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Protecting journalists’ sources

The European Court of Human Rights ruled yesterday that the UK violated the right to freedom of expression by failing to protect the identity of journalists’ confidential sources.  The decision (Financial Times v UK) arises from a case called Interbrew v Financial Times, in which the courts ruled that newspapers must deliver to a company leaked documents, to help that company discover who was responsible for the leak.

The European Court’s decision is critical of the domestic courts for accepting some of  the company Interbrew’s arguments without sufficient evidence or investigation. While the law does provide some protection for journalists’ sources and the courts have made strong statements of principle, the track record on protecting those sources on the facts of each case is at best mixed. The Interbrew decision was, at the time, widely criticised in the media, and the Strasbourg Court’s decision suggests that domestic courts should be more reluctant to disclose material that could identify a source.

By way of background, in 2001 an unknown person leaked a confidential document to a number of newspapers, concerning Interbrew’s possible takeover of a competitor in the brewing industry. Several newspapers published stories based on this leaked document. Interbrew hired a security company to discover who was responsible for the leak, but they failed to identify the source. The company then sought a court order compelling the newspaper to disclose the documents, in the hope that this would reveal the source of the leak.

Courts are empowered to compel such disclosure in order to identify a wrongdoer (the wrong in this case being a breach of confidence). However, that does not end the enquiry and s.10 of the Contempt of Court Act 1981 provides:

No court may require a person to disclose, nor is any person guilty of contempt of court for refusing to disclose, the source of information contained in a publication for which he is responsible, unless it be established to the satisfaction of the court that disclosure is necessary in the interests of justice or national security or for the prevention of disorder or crime.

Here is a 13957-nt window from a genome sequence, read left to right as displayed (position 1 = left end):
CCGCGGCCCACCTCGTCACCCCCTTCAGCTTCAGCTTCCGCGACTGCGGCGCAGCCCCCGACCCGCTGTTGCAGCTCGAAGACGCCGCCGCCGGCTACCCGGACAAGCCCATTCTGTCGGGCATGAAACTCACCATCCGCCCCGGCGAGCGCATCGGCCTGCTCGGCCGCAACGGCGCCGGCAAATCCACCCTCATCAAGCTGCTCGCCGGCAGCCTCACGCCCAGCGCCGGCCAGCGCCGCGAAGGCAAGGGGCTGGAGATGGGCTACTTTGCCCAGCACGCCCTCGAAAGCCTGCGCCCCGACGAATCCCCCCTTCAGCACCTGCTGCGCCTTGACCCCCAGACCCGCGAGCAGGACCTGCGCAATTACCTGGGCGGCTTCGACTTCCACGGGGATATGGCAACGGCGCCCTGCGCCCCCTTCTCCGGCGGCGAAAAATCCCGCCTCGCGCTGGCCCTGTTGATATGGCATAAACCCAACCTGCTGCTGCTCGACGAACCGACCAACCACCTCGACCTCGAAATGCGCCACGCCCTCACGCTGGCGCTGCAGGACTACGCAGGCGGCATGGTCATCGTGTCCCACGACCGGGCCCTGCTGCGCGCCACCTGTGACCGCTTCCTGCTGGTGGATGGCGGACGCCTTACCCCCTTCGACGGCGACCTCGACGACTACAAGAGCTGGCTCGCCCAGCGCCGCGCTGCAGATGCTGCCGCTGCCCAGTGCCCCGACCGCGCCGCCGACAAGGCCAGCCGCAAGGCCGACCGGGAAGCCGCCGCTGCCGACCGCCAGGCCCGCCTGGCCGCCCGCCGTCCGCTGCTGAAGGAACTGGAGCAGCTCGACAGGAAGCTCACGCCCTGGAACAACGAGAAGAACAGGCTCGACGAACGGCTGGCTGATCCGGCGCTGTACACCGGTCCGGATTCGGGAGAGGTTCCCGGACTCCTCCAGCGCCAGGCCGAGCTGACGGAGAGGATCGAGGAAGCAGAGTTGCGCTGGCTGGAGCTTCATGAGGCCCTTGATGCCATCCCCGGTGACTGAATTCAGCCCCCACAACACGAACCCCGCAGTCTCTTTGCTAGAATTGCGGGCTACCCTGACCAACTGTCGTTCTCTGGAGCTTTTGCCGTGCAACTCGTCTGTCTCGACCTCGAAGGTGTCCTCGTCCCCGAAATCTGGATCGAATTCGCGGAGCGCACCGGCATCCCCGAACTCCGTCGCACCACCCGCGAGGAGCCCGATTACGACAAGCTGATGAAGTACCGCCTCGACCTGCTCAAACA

So before the court could order disclosure to Interbrew, it had to be satisfied that the order was necessary in the interests of justice. The court found this test to be fulfilled – the central reasons being: (1) that the purpose of the source in leaking the document had been to harm Interbrew and the interests of its investors; (2) having undertaken an internal investigation and hiring a security firm, there were no less restrictive alternative means that Interbrew could pursue to protect their interests.

The Court of Appeal’s ruling was greeted with hostility in the press. In particular, it was thought the potential chilling effect on anonymous sources could have a significant impact on financial journalism, which often relies heavily on inside sources. The newspapers refused deliver the documents, but – following the media pressure – the court order was not enforced by Interbrew. Despite this, the ruling was nevertheless challenged by the newspapers as violating Article 10 of the European Convention.

In relation to the first reason for the order, the European Court of Human Rights accepted that the purpose of the source could be relevant, but added that it is just one factor that can be taken into account and that ‘the conduct of the source can never be decisive’  in determining whether to order disclosure. On the facts of the case, the Court found ‘the legal proceedings against the applicants did not allow [the source’s] purpose to be ascertained with the necessary degree of certainty.’ Given the lack of certainty, the Court felt that significant weight should not be placed on the source’s purpose.

On the second point, the Strasbourg Court found the domestic courts had been too quick to conclude that Interbrew had done all that was possible to identify the source. In particular, the Strasbourg Court found:

full details of the inquiries made were not given in Interbrew’s evidence and the Court of Appeal’s conclusion that as much as could at that time be done to trace the source […] was based on inferences from the evidence before the court.

The strong protection of journalists’ sources is to be welcomed. The case does, however, highlight the evidential difficulties when the identity of a source is unknown. The suggestion from the European Court is that such uncertainties should be resolved in the favour of the media.

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